Spring Break is coming soon, or maybe for you already occurred. Either way, a fun project for students to do is to plan where they are going to go, or maybe show where they yet. My Maps by Google allows people to create an interactive map showing locations that can include detailed information and/or pictures. Creating a map is really easy as you can see from watching the tutorial video below, and maps can be shared via a link, so making it into a Google Classroom assignment is also a piece of cake!
If you are looking for some destinations to get kids ideas flowing, here are two websites that curated some interesting tourist traps from around the USA: 20 American tourist traps that are actually worth your time and money and The worst tourist trap in every state.
Spring is almost here...well...hopefully almost here, so it may be a good time for an egg hunt! Unfortunately for many in my neck of the woods we will probably have snow on the ground until July, but that is no problem when you do a virtual egg hunt!
Using Google Draw you can challenge students to create a scene using only the shapes available and their own creativity. You can see an example I created here: Find Ten Eggs - Google Draw. If you make a copy of the file for yourself you can see the variety of shapes I used to created things like the barn and the sheep. Below you can see the finished product:
This project can be adapted and expanded in several ways. One easy way is to also have students create an answer key. They can create a copy of their Google Drawing by going to File -> Make a Copy and then adding markers to show where the eggs can be found. I'll place an example of the answer key at the bottom of this post. This could also be adapted to fit other subject material and/or holidays just by using your own creativity :-)
I have to admit, this may not be the most educational of resources, but it sure is fun! Emoji Scavenger Hunt challenges players by showing them an emoji and them having them try to find the real life version of it. As long as the player keeps finding the emoji the game continues on. Once the player is unable to find a certain emoji, the game is over. At that point the website shows pictures of all the items they found, which in itself can be pretty humorous!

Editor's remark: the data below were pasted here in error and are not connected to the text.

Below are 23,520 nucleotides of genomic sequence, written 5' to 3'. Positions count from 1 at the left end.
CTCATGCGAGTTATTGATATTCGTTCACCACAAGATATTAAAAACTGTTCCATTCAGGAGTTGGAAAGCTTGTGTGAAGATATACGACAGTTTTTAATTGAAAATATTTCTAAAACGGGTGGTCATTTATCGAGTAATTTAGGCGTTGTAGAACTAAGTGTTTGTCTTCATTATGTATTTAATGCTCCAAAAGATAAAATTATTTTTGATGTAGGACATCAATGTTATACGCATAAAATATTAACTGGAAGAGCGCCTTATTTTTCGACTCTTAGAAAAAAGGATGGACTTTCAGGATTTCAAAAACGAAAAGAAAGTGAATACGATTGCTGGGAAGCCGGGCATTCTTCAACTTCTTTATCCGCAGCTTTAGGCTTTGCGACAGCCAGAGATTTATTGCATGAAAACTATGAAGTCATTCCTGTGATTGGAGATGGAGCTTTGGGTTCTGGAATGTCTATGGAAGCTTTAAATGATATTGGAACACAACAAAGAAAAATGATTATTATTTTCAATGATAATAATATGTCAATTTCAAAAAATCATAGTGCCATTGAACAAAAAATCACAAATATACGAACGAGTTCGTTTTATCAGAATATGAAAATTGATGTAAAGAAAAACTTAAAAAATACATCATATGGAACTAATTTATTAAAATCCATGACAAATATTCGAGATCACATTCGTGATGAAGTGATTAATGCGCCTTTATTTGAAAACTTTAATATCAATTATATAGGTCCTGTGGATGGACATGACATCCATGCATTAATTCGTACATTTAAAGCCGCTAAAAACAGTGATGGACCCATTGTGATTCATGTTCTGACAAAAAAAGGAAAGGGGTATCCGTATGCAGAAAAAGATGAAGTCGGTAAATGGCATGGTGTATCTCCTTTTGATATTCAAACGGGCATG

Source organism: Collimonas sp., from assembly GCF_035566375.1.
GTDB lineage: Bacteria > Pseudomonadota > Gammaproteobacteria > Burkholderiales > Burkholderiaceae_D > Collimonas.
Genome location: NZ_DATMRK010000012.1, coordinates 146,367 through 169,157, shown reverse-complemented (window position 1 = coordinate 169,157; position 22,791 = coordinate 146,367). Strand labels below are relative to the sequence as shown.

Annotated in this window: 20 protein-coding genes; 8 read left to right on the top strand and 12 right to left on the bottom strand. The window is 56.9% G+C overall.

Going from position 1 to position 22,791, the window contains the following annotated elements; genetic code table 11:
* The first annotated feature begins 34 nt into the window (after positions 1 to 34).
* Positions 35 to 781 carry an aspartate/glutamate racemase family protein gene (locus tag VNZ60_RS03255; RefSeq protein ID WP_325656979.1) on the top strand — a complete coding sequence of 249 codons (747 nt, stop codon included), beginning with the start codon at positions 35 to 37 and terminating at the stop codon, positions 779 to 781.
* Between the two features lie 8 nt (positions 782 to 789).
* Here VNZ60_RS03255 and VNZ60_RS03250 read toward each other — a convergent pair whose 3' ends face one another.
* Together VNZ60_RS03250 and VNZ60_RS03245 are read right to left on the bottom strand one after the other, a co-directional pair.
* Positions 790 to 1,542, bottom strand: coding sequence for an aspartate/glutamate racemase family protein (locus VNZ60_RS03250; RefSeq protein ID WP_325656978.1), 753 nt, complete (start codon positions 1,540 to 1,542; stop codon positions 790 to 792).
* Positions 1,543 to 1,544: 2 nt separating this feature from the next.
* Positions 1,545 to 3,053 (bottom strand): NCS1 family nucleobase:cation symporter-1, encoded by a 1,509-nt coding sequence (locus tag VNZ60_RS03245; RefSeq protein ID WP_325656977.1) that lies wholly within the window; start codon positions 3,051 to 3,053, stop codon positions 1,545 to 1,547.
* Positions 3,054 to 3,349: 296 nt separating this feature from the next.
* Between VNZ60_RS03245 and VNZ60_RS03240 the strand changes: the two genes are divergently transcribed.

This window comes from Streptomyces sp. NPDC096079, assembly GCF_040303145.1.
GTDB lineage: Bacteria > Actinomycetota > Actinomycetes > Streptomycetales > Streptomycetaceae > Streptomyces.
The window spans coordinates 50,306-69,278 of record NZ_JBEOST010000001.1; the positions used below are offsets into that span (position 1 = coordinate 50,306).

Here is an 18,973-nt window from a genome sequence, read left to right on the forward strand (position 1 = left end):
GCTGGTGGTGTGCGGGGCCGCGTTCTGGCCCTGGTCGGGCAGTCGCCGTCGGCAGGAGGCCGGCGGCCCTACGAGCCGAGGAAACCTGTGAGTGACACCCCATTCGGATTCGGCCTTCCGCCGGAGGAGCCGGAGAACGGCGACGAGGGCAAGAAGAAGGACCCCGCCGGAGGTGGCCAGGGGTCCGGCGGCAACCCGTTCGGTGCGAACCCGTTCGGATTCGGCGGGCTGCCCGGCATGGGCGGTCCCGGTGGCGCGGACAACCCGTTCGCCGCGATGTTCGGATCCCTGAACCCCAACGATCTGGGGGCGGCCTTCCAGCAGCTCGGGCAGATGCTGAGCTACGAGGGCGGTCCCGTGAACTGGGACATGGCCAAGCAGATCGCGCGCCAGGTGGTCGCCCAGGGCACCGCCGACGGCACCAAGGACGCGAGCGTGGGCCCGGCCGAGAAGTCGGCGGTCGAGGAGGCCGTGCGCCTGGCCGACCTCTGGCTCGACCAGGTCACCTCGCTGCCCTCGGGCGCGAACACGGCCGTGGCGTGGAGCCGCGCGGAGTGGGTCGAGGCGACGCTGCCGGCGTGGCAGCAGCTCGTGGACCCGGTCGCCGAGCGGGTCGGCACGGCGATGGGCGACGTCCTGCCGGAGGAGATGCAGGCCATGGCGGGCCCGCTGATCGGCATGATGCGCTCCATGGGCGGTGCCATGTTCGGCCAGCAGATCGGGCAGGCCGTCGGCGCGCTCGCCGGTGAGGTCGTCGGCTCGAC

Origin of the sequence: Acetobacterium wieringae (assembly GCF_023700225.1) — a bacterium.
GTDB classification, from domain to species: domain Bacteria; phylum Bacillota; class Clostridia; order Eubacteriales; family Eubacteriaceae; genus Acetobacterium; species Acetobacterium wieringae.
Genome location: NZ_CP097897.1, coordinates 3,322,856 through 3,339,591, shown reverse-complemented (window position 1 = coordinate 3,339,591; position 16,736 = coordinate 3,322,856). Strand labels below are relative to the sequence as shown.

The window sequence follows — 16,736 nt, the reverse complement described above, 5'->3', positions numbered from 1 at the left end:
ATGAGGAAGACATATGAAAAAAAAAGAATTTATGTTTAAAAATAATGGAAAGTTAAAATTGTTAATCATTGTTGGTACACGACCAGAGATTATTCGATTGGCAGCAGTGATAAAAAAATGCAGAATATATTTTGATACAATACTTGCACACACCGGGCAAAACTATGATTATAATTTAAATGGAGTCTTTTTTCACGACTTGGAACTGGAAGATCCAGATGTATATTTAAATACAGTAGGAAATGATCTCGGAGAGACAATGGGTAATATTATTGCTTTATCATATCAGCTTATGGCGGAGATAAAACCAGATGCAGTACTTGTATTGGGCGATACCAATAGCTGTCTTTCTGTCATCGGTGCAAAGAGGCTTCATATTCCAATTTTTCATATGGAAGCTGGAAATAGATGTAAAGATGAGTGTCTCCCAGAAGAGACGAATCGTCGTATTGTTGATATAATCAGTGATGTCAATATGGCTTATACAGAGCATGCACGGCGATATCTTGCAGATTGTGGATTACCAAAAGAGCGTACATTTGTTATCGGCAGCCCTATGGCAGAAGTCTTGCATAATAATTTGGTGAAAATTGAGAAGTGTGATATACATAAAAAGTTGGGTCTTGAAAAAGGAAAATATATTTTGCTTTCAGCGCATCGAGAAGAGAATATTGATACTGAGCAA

The Emoji Scavenger Hunt works on iOS (using Safari), Android (using Chrome), Chromebooks, MacOS, & Windows. Using a smart phone or tablet would be easiest, but I did find I could use a Chromebook to complete most of the challenges.
The Emoji Scavenger Hunt could make a great rainy day activity, team building activity, or even an ice-breaker.
A couple weeks ago we lost the 'View Image' button while using Google Images due to pressure from photographers & stock photo companies (source). Now you can bring back that button by using certain Chrome Extensions like View Image. Watch the tutorial below to see this extension in action (View Image YouTube Tutorial)!
Recently Google has made some really cool updates to the Google Arts & Culture app for both iOS and Android. One of the most popular updates is the 'Is my portrait in a museum feature?' This little addition is something that can be used for a Friday Fun Day Activity, a indoor recess activity, or a way to get students to explore famous artwork from around the work. Watch the video below to see exactly how to use the Google Arts & Culture app.
Many people rely on Google for many things throughout the day. We use GMail, Google Drive, YouTube, Chromebooks, and many other items that access our Google Accounts without ever really thinking about it. Sometimes though, it may be a good idea to take a break and find out who and what is exactly accessing our Google Accounts. Watch the video above to see how easy it can be to see what is happening with your account and control what can access it.
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